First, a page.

1960s tenage dating
1960s tenage dating - Live 1 2 1 sex chat
If you can imagine emerging from this repressed background into the swinging 60s, equipped with a contraceptive pill that had only recently become the hugely popular and completely reliable form of birth control, you can also imagine how ill-prepared we all were for what was to follow.True, we’d been brought up to say ‘no’ to sex, but the only reason for that was because we might get pregnant.
The film adaptation hit theaters at the close of 1960, and when spring break rolled around three months later, 50,000 college kids flooded the town.Whenever I reveal I was young in the 1960s, people’s eyes grow round with envy. ’ Well, I was there and I can, unfortunately, remember the 60s all too well. Then they add, saucily: ‘But of course they say that if you can remember the 60s you weren’t there!But before that happened Johnny Mc Johnny knew that he wasn’t getting into Betty’s poodle skirt. They held hands during the picture and he kissed her a few times. Not only could Mary have handled the situation better, she could — and should — have been able to avoid it completely! This is at least what the book is leading me to believe, considering their last of 10 handy dandy ways to avoid saying no: (Yeah because NOTHING can happen “on your own ground.” And WHAT THE FUCK IS A PORCH GLIDER? )(YOU GONNA GET RAPED.) Notice the most insulting part of all?This brings me to chapter 16 of this 1960s dating book, “How to avoid having to say no.” Because in the 1960s even though boys knew they weren’t going to get into girl’s circle skirts they still tried. She really didn’t want him to, but she didn’t want to make a fuss, either. Finally, after many no’s and don’ts, she slapped his face. The book doesn’t even ASSUME that women would actually WANT to “park” and “neck” on the “porch glider.” I mean if my date weren’t Rapist Carl I wouldn’t object to a little making out.And although I’ve no doubt it was a fantastic – or ‘fab’ as we used to say – time for men, for women (or young girls as we were then) it was absolutely grisly.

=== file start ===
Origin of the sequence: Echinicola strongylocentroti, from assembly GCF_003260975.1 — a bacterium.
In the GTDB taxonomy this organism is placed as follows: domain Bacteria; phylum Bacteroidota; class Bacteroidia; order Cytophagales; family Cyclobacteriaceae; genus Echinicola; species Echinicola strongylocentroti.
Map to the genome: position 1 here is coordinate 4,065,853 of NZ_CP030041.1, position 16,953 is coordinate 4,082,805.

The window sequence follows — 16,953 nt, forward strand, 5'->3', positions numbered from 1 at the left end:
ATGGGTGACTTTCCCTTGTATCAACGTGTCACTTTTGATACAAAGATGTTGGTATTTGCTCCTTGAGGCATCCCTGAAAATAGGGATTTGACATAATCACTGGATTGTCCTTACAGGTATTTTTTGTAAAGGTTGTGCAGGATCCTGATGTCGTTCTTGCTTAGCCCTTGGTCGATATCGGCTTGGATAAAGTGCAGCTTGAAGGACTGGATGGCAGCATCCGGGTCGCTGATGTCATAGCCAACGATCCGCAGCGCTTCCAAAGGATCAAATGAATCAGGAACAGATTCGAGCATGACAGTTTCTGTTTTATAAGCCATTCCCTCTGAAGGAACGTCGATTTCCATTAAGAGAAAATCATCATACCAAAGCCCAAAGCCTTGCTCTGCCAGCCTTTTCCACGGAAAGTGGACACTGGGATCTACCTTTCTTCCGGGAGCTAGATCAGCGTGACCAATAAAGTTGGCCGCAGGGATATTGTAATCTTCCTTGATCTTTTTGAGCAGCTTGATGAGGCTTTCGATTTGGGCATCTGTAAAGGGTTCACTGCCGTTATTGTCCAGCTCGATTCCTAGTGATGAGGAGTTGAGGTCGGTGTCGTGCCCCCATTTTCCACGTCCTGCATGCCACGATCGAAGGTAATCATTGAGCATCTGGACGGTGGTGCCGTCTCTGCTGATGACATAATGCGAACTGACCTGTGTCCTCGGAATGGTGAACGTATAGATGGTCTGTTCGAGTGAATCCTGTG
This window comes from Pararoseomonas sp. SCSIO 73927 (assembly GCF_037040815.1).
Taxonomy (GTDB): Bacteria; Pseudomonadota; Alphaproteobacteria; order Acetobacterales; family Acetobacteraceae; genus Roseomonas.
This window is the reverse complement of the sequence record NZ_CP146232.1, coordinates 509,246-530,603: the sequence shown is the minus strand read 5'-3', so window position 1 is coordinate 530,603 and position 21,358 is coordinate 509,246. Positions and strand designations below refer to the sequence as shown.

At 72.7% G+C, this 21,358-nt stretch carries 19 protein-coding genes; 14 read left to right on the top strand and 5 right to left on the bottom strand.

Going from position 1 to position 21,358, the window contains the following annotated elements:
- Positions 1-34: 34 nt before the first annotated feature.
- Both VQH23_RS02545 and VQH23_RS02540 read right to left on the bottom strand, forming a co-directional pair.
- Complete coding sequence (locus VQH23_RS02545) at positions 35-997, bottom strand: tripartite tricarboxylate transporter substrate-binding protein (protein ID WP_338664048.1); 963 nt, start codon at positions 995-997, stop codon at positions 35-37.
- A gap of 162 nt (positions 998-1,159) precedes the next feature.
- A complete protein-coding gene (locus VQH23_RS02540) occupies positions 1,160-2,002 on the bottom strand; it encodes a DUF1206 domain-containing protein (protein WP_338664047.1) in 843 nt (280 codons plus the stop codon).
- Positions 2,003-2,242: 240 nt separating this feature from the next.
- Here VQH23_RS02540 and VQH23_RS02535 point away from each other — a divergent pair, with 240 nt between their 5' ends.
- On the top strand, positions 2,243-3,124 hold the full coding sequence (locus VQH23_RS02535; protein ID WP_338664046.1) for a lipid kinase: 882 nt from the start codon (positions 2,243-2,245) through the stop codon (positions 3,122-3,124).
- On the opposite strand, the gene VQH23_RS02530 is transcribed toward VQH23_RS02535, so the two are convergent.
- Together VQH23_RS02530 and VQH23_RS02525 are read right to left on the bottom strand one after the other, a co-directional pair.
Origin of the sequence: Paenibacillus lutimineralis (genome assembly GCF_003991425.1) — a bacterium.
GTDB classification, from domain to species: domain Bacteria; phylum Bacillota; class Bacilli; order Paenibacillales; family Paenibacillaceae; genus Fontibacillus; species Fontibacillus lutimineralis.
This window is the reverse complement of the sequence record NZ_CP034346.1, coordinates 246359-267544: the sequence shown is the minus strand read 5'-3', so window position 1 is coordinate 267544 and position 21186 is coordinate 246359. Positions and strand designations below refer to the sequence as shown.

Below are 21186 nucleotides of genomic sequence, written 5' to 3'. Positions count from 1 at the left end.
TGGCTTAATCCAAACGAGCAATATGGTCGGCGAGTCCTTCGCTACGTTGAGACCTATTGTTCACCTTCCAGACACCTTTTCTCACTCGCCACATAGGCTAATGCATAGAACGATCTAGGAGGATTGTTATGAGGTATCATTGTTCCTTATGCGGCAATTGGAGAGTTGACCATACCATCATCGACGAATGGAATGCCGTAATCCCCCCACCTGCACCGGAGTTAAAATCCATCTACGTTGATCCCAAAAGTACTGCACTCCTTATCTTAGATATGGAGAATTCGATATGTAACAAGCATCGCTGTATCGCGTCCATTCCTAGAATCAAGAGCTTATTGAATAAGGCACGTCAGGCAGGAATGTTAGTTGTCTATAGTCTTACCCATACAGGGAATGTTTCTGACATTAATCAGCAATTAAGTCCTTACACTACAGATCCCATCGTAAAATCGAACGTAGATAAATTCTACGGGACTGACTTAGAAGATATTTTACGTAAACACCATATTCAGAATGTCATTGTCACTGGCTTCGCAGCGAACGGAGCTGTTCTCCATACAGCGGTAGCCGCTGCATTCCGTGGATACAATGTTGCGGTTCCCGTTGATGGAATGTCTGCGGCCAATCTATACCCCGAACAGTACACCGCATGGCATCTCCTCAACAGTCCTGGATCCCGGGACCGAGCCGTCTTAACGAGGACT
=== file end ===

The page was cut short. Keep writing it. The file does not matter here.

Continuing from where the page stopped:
Because when it came to sex, we were, of course, the trailblazers for a completely new attitude, and blazing trails is always horribly uncomfortable.
Never before or since had the beach played such a prominant role in movie plots.
Annette Funicello and Frankie Avalon built a beach franchise — a beach empire — for American International Pictures.
And if we’d got pregnant then of course we might have been thrown out of our parents’ home, or forced to give the baby up for adoption.
Before the law changed in 1967 there were abortionists around, but they were illegal, and you couldn’t go to one without paying a lot of money in used notes to a dodgy doctor off Harley Street. It’s worth remembering, too, that feminists at that time were not even a glimmer in their father’s eyes.
But now, armed with the pill, and with every man knowing you were armed with the pill, pregnancy was no longer a reason to say ‘no’ to sex. We had been brought up to kowtow to men, to defer to their wishes, to listen wide-eyed to their views.